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Slavery and the Law in Atlantic Perspective: Jurisdiction, Jurisprudence, and Justice

Published online by Cambridge University Press:  20 October 2011

Extract

The four articles in this special issue experiment with an innovative set of questions and a variety of methods in order to push the analysis of slavery and the law into new territory. Their scope is broadly Atlantic, encompassing Suriname and Saint-Domingue/Haiti, New York and New Orleans, port cities and coffee plantations. Each essay deals with named individuals in complex circumstances, conveying their predicaments as fine-grained microhistories rather than as shocking anecdotes. Each author, moreover, demonstrates that the moments when law engaged slavery not only reflected but also influenced larger dynamics of sovereignty and jurisprudence.

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Articles
Copyright
Copyright © the American Society for Legal History, Inc. 2011

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References

1. Davis, Natalie Zemon, “Judges, Masters, Diviners: Slaves' Experience of Criminal Justice in Colonial Suriname,” Law and History Review 29 (2011): 925–84CrossRefGoogle Scholar.

2. Ghachem, Malick W., “Prosecuting Torture: The Strategic Ethics of Slavery in Pre-Revolutionary Saint-Domingue (Haiti),” Law and History Review 29 (2011): 9851029CrossRefGoogle Scholar.

3. For an astute examination of the question of potentially divided sovereignty as it emerged in civil suits for freedom in the Spanish colonies, see Premo, Bianca, “An Equity against the Law: Slave Rights and Creole Jurisprudence in Spanish America,” forthcoming in Slavery and AbolitionGoogle Scholar.

4. Jones, Martha S., “Time, Space, and Jurisdiction in Atlantic World Slavery: The Volunbrun Household in Gradual Emancipation New York,” Law and History Review 29 (2011): 1031–60CrossRefGoogle Scholar.

5. I am indebted to Ferrer, Ada for this formulation. See her essay, “Haiti, Free Soil, and Antislavery in the Revolutionary Atlantic,” forthcoming in the American Historical ReviewGoogle Scholar.

6. Scott, Rebecca J., “Paper Thin: Freedom and Re-enslavement in the Diaspora of the Haitian Revolution,” Law and History Review 29 (2011): 1061–87CrossRefGoogle Scholar.

7. On anthropological understandings, see the discussion in Davis, “Judges, Masters, Diviners.” For a recent discussion of the philosophical dimensions of the question, “What is law?” see Shapiro, Scott J., Legality (Cambridge, MA: Harvard University Press, 2011)Google Scholar. On expanding the scope of the study of law and slavery, see Gross, Ariela, “Beyond Black and White: Cultural Approaches to Race and Slavery,” Columbia Law Review 101(2001): 640–90Google Scholar.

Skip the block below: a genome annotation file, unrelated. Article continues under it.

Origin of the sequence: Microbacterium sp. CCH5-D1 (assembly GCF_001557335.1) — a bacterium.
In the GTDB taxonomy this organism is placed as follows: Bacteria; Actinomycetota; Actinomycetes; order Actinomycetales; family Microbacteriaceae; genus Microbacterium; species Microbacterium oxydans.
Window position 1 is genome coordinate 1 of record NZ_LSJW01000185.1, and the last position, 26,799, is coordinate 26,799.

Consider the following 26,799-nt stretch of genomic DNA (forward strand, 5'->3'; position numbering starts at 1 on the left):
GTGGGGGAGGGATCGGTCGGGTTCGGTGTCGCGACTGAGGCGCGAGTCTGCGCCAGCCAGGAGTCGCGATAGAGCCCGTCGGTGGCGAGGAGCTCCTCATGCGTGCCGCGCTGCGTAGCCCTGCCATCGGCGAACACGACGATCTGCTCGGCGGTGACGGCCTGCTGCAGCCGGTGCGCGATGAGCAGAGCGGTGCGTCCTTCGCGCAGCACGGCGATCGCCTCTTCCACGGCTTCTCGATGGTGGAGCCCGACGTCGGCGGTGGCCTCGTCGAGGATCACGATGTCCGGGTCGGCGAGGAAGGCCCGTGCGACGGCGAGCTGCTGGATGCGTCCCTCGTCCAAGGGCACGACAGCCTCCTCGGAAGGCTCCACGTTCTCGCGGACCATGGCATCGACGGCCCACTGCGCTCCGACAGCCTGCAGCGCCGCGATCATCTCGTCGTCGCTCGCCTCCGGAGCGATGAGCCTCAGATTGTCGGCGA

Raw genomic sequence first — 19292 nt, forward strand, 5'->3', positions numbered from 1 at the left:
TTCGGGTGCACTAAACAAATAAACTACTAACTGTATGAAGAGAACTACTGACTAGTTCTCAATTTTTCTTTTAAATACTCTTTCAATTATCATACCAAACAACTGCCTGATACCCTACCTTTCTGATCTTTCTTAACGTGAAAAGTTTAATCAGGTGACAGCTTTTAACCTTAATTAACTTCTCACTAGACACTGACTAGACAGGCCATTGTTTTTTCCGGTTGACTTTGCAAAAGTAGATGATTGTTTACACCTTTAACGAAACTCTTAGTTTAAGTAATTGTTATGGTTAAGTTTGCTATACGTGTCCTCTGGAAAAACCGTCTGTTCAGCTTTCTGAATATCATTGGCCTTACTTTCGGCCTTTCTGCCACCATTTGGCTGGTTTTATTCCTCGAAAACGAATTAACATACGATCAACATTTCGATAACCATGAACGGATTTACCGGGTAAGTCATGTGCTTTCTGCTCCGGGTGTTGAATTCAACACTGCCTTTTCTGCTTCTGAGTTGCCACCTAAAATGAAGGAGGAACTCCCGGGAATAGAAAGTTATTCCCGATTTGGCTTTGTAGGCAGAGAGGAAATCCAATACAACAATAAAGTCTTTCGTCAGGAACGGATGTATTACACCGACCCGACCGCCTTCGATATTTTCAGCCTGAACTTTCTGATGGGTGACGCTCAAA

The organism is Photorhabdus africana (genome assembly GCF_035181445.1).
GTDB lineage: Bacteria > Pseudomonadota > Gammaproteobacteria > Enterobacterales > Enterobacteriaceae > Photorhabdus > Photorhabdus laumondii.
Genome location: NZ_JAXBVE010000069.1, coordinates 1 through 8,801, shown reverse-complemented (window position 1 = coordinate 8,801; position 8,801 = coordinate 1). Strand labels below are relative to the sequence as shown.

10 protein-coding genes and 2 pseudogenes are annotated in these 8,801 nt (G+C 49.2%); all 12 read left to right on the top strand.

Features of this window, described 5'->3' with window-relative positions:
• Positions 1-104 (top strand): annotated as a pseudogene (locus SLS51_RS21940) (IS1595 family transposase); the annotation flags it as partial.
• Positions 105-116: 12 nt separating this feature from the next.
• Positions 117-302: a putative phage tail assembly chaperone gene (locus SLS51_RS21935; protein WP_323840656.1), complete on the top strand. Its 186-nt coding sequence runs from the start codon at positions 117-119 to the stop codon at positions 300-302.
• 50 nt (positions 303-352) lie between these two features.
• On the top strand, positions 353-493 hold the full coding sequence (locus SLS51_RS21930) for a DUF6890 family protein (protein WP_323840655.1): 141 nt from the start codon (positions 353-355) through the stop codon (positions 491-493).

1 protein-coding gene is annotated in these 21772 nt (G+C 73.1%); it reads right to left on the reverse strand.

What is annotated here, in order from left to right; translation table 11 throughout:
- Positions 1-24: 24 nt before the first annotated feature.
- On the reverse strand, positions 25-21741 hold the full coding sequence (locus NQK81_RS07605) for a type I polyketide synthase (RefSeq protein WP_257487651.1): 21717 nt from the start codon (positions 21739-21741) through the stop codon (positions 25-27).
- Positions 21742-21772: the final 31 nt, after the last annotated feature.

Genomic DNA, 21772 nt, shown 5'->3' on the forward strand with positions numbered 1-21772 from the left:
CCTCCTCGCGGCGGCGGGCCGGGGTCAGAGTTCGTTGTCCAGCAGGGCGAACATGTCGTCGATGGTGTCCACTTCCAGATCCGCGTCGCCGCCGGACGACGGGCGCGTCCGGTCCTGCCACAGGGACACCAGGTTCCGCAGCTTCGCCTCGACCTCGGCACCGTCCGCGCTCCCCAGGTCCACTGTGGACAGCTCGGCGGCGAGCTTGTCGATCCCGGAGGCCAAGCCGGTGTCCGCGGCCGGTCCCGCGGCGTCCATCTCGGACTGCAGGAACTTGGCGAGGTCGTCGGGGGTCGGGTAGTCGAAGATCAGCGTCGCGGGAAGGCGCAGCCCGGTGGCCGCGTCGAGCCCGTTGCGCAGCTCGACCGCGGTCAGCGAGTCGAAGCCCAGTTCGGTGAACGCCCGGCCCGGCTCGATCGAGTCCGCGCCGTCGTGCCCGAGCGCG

8. Ghachem, , “Prosecuting Torture,” 987Google Scholar.

9. de la Fuente, Alejandro, “Slaves and the Creation of Legal Rights in Cuba: Coartación and Papel,” Hispanic American Historical Review 87 (2007): 659–92CrossRefGoogle Scholar.

10. Gross, Ariela J., “Race, Law, and Comparative History,” Law and History Review 29 (2011): 549–65CrossRefGoogle Scholar.

11. This phrase is used in the prologue to Scott, Rebecca J. and Hébrard, Jean M., Freedom Papers: An Atlantic Odyssey in the Age of Emancipation (Cambridge, MA: Harvard University Press, forthcoming 2012)CrossRefGoogle Scholar.

12. The text in question is Article 6, Chapter 1 of Decreto No. 151, April 11, 1842, reproduced in Section 33a, Part 2, of Collecção das Leis do Imperio do Brasil 5, 1842. The scholarship on illegal enslavement in Brazil has burgeoned in recent years, nourishing a political debate about impunity and state complicity in injustice. See, for example, Grinberg, Keila, “Re-escravização, Direito e Justiças no Brasil do Século XIX,” in Direitos e Justiça no Brasil: ensaios de história socialI, org. Lara, Silvia Hunold and Mendonça, Joseli Maria Nunes. (Campinas, Brazil: Editora Unicamp, Centro de Pesquisa em História Social da Cultura, 2006), 101–28Google Scholar; Sidney Chalhoub, “The Precariousness of Freedom,” unpublished essay, forthcoming, cited with permission; and Beatriz Gallotti Mamigonian, “O Estado Nacional e a Instabilidade da Propriedade Escrava: A Lei de 1831 e a Matrícula dos Escravos de 1872,” forthcoming in Almanack Braziliense http://www.almanack.usp.br/en/apresenta/index.asp?numero=11 On the potential contemporary political implications, see the presentation before the Brazilian Supreme Court by historian Luis Felipe de Alencastro in 2010, published under the title “O Pecado Original da Sociedade e da Ordem Jurídica Brasileiras,” Novos Estudos CEBRAP (São Paulo) 87 (2010) http://novosestudos.uol.com.br/acervo/acervo_artigo.asp?idMateria=1387

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